Judging by the advance chatter, Hillary Clinton’s new book identifies a full roster of culprits behind her stunning loss to Donald Trump:
- Bernie Sanders
- , who promised everyone a pony and turned young voters against her.
- Jim Comey,
- who dropped a bomb on her campaign in the final 10 days before the election.
- Anthony Weiner,
- who couldn’t keep his camera out of his pants.
- Vladimir Putin,
- whose bromance with “The Donald” led to Russian sabotage.
- Barack Obama,
- who didn’t have enough fight left in him to let the public know the FBI was investigating the Trump campaign for collusion with the Russian government.
- Donald Trump,
- who broke every rule in the game but still ended up winning it.
- Hillary Clinton herself,
- for not being “likable enough” after all.
The guilty cast will grow, no doubt, when Clinton’s book, “What Happened,” is released today. But by focusing on the actors, she misses the play. The explanation for her loss is really much simpler.
The Clinton team conducted the near-perfect execution of the wrong electoral strategy. At a time of unprecedented ideological polarization, she shaped her campaign strategy around persuading right-leaning independents and disaffected Republicans to vote for her (or at least against Trump) and largely ignored signs of significant unrest in an influential Democratic Party constituency: progressive voters. This strategic mistake cost her the Electoral College by less than 78,000 votes and ended her chance to become America’s first female president.
The Clinton campaign faced an unlikely scenario heading into the 2016 general election. Although Clinton herself was widely unpopular, the nomination of Donald Trump by the Republican Party presented a once-in-a-lifetime opportunity for the Democrat to attract Republican voters by capitalizing on the Never Trump movement. Not only would Clinton win the presidency, but she would do so with a bipartisan coalition of voters and sweep her party back to control in the Senate along the way. The only thing the Clinton team needed to do was “let Trump be Trump.”
Or so they thought.
Right up until Election Day their strategy appeared to be working by every metric. Not only had Clinton won all three presidential debates and almost every major newspaper endorsement, but her campaign was vastly superior, out-raising and out-spending the Trump campaign almost 2 to 1. In a first for a Democratic Party nominee, Clinton also dominated the outside money game. On Election Day, FiveThirtyEight’s forecasting model predicted Clinton had a 71 percent chance of winning the White House.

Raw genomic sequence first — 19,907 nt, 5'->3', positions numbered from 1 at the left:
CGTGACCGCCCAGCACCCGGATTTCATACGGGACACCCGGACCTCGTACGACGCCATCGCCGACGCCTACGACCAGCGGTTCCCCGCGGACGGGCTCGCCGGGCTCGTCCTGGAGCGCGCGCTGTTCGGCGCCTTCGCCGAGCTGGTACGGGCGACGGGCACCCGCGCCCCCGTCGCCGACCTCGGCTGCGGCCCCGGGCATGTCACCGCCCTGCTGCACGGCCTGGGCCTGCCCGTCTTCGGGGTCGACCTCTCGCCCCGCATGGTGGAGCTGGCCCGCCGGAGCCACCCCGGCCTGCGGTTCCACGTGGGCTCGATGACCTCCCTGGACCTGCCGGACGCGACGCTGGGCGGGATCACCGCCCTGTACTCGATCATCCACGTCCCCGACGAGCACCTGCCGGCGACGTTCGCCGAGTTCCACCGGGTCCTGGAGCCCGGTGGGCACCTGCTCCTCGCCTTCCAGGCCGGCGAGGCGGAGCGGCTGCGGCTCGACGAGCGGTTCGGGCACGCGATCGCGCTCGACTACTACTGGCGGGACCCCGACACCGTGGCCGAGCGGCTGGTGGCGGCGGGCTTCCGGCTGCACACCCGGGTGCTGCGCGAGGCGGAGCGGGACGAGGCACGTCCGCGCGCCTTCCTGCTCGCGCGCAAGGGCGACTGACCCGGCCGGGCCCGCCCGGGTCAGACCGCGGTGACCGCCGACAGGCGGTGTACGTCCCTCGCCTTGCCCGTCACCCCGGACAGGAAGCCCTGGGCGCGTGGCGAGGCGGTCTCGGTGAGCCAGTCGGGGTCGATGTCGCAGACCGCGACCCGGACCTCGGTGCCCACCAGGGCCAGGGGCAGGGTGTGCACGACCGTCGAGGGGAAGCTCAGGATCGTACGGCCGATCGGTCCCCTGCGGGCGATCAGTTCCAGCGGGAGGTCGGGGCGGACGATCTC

But danger lurked. The famously insular Clinton Bubble left the campaign blind to a brewing rebellion among left-wing progressives who were still “Feeling the Bern.” After promising to “take the fight to the convention floor,” Sanders found himself unable to rein in the deep mistrust many of his supporters held for Clinton. Yet the Clinton team felt sure that the specter of a Trump presidency would be more than enough to bring reluctant Sanders supporters back. Clinton and her campaign managers decided to gear their strategy to the middle of the electorate, rather than energizing their own base.
The strategy was solidified with the selection of Tim Kaine for vice president. Kaine, a senator from the critical swing state of Virginia, was the quintessential persuasion pick. Mild-mannered and moderate, Kaine was on the ticket to give independents and Never Trump Republicans permission to defect. But that pick embodied the campaign’s fatal calculation. It played to the middle, but it also reinforced the suspicion many progressives had that Clinton was at heart a centrist who would preserve the status quo.
The 2016 election produced one of the highest rates of major party defection in the modern era. Exit polling reveals that voters under the age of 40 were twice as likely to defect from the major party nominees and support a third-party candidate or write-in. The critical states of Wisconsin, Michigan, and Pennsylvania were decided by 1 percent or less, but experienced defection rates up to five times higher than average. In Wisconsin, just over 187,000 voters defected from Clinton and Trump. Clinton would have needed the votes of fewer than half of them to win that state. Ultimately, defection by progressive voters far outweighed any gains Clinton made with independents and moderate Republicans. States carried by Sanders in the primary had significantly higher rates of defection. Asked if a progressive running mate would have enticed them to support Clinton, nearly half of Sanders supporters who defected said yes — more than enough in key states to turn the election in her favor.
The 2016 election shows that if the persuasion campaign strategy isn’t dead, it’s certainly on life support. In this polarized era, elections now are all about the base.